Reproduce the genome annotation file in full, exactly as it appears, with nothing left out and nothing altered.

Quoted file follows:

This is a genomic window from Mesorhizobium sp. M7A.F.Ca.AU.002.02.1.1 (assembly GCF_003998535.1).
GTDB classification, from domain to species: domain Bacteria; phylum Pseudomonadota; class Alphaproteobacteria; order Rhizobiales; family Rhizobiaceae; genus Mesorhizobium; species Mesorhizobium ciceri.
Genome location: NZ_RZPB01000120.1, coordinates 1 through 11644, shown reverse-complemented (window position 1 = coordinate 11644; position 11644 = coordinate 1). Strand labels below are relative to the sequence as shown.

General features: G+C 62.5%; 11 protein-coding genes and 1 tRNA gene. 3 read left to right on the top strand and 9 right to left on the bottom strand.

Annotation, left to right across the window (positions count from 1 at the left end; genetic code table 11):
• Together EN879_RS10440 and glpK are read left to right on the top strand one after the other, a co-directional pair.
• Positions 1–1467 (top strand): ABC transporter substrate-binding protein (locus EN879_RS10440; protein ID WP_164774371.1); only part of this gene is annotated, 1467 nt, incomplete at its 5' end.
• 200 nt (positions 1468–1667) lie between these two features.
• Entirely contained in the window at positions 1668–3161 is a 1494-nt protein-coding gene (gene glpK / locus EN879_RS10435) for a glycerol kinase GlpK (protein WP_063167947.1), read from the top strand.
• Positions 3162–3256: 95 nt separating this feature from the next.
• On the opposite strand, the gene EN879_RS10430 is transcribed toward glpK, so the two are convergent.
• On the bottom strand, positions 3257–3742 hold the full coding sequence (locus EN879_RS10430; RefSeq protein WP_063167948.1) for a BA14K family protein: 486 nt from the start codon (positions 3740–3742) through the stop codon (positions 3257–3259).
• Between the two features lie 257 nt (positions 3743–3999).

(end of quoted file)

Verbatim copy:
This is a genomic window from Mesorhizobium sp. M7A.F.Ca.AU.002.02.1.1 (assembly GCF_003998535.1).
GTDB classification, from domain to species: domain Bacteria; phylum Pseudomonadota; class Alphaproteobacteria; order Rhizobiales; family Rhizobiaceae; genus Mesorhizobium; species Mesorhizobium ciceri.
Genome location: NZ_RZPB01000120.1, coordinates 1 through 11644, shown reverse-complemented (window position 1 = coordinate 11644; position 11644 = coordinate 1). Strand labels below are relative to the sequence as shown.

General features: G+C 62.5%; 11 protein-coding genes and 1 tRNA gene. 3 read left to right on the top strand and 9 right to left on the bottom strand.

Annotation, left to right across the window (positions count from 1 at the left end; genetic code table 11):
• Together EN879_RS10440 and glpK are read left to right on the top strand one after the other, a co-directional pair.
• Positions 1–1467 (top strand): ABC transporter substrate-binding protein (locus EN879_RS10440; protein ID WP_164774371.1); only part of this gene is annotated, 1467 nt, incomplete at its 5' end.
• 200 nt (positions 1468–1667) lie between these two features.
• Entirely contained in the window at positions 1668–3161 is a 1494-nt protein-coding gene (gene glpK / locus EN879_RS10435) for a glycerol kinase GlpK (protein WP_063167947.1), read from the top strand.
• Positions 3162–3256: 95 nt separating this feature from the next.
• On the opposite strand, the gene EN879_RS10430 is transcribed toward glpK, so the two are convergent.
• On the bottom strand, positions 3257–3742 hold the full coding sequence (locus EN879_RS10430; RefSeq protein WP_063167948.1) for a BA14K family protein: 486 nt from the start codon (positions 3740–3742) through the stop codon (positions 3257–3259).
• Between the two features lie 257 nt (positions 3743–3999).